Union organizer Marvin Holland, the runner up in Tuesday’s special election for the District 9 City Council seat, has confirmed to Gotham Gazette that he will mount a challenge against the winner Bill Perkins when the seat is up for grabs again later this year.
The District 9 seat in Harlem was recently vacated by Inez Dickens, who was elected to the state Assembly, leaving just one year left in the term. A nonpartisan special election for the seat was held on Feb. 14 with nine candidates on the ballot. State Senator Bill Perkins, who held the District 9 seat between 1998 and 2005, won with 3750 votes, about 34 percent of the 11,149 votes cast, according to the New York City Board of Elections’ unofficial results (Final results are certified two weeks after the election). Perkins will serve the rest of Dickens’ term and will have to run for reelection, which will involve a Democratic primary in September.
Holland, who came second in the race with 2073 votes, believes that he can build more support and name recognition to pose a stronger challenge in the September primary. “In a few short months, we built a strong, diverse coalition amongst the people most under attack from Trump’s policies, and beat all expectations while highlighting some very important issues facing our community,” Holland said, in a statement to Gotham Gazette. “With this race, the foundation has been laid for a new political future for Harlem.”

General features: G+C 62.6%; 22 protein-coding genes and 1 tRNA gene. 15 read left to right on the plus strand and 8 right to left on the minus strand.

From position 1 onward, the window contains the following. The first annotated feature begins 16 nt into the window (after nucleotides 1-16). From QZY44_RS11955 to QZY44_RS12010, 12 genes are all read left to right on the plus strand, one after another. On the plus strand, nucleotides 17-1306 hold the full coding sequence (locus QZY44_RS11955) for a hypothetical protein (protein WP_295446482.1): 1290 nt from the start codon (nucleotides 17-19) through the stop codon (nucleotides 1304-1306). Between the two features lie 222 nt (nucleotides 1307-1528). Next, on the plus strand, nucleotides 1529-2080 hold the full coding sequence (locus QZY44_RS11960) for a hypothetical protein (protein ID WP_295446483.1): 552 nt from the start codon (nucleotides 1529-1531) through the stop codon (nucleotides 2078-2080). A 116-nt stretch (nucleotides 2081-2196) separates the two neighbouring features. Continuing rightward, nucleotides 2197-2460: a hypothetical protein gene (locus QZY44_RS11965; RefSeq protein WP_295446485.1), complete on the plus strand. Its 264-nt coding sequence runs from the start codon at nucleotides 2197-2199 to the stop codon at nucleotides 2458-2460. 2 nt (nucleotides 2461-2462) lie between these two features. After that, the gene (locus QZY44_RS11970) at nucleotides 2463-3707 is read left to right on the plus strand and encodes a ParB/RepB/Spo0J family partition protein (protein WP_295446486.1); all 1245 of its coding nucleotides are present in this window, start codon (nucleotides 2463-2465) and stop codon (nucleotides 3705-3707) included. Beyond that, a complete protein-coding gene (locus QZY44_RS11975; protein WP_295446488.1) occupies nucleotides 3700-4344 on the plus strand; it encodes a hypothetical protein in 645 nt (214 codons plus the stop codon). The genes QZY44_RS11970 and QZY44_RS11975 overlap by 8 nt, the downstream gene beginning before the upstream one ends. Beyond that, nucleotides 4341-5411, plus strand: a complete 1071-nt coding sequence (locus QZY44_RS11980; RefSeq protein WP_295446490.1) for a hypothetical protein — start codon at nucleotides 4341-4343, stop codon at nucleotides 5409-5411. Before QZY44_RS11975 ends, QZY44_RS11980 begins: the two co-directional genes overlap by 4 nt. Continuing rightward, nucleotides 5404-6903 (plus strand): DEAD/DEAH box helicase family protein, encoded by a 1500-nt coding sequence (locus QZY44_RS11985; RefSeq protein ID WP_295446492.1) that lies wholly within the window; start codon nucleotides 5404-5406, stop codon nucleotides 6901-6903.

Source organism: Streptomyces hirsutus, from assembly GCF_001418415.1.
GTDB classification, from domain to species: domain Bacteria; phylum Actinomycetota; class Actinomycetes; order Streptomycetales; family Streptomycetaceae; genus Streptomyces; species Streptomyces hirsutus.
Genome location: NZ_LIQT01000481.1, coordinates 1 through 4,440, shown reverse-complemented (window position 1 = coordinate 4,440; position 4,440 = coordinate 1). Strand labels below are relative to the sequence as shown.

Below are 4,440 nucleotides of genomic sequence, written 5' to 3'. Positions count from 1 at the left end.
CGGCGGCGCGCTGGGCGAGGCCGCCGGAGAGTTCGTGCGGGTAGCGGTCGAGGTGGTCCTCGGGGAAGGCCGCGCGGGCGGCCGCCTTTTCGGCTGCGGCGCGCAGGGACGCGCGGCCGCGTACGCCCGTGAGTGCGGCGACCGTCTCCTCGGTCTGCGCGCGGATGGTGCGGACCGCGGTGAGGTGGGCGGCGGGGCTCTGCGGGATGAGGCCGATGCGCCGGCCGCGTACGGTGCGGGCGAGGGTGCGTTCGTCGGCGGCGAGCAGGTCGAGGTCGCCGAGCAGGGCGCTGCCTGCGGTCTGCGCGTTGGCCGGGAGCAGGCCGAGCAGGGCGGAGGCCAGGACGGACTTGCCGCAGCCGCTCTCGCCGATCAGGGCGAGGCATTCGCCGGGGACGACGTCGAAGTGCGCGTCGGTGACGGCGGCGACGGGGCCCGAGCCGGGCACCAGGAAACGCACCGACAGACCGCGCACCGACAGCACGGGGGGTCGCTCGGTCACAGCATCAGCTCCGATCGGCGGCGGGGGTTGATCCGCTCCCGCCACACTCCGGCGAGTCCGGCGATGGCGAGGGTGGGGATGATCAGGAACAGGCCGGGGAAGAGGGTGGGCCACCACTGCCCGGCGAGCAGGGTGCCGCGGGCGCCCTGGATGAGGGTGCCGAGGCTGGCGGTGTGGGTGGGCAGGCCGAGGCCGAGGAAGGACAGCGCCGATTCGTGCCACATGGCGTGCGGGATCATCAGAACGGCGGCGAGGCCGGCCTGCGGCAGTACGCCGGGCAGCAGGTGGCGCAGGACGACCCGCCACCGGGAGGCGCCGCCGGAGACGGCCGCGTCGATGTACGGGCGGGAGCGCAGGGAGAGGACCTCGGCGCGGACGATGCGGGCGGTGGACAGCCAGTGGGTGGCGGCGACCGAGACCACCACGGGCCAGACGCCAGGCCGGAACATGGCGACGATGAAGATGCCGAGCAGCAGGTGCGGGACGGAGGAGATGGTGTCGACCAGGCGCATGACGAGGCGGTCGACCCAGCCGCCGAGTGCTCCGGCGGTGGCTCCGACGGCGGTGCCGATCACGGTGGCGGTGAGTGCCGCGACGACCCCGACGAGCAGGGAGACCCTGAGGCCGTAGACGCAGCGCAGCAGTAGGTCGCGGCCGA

As political director of Transit Workers Union Local 100, Holland built a coalition of labor and community support and his vote totals even surpassed Larry Scott Blackmon, the favored candidate of the Harlem old guard. Blackmon, a FreshDirect executive, came in fourth in the race with 1,324 votes, despite being endorsed by Dickens and former Assemblymember Keith Wright, who chairs the Manhattan Democratic Party.
For the best picks in Harlem, get HWM's must read newsletter!
Holland’s campaign pointed out that 66 percent of the voters didn’t choose Perkins, despite his long history representing the neighborhood and his familiarity in the community. “So, their vote could have been an anti-Perkins choice,” said Jon Greenfield, a spokesperson for Holland, in an email.
Greenfield said the race ultimately hinged on name recognition and that Holland can spend the next six months building his own. “Marvin can hold his showing in the East Harlem portion of the district (Assembly District 68), build name recognition in central Harlem over the next months, and gather anti-Perkins, anti-establishment votes,” he said.
Holland will also continue to consolidate labor support and reach out to Dickens and Wright for their support. “Harlem deserves elected officials accountable to them,” Holland said. “I intend to keep the promises made to the people during this campaign, and will continue the work we have begun to be their candidate in the September primary for City Council.”
The race will still be an uphill challenge for Holland. Perkins received endorsements from Mayor Bill de Blasio and the City Council’s progressive caucus in the special election. He’s confident that he will be reelected and hopes to do as well in September as he did in the Tuesday special. “I have every reason to believe I’ll do even better,” he said, in a phone interview.
He wasn’t surprised to hear Holland will run against him, and even welcomed the challenge. “I wouldn’t be surprised if any of the other candidates that participated in the election are considering the same thing,” he said, insisting that he doesn’t take his frontrunner status for granted. Only one other candidate, Shannette Gray, has officially declared a run for the District 9 seat with the Campaign Finance Board. She did not participate in the special election.
“It’s a marathon, not a sprint,” Perkins said of the election. “We just ran the first mile”‘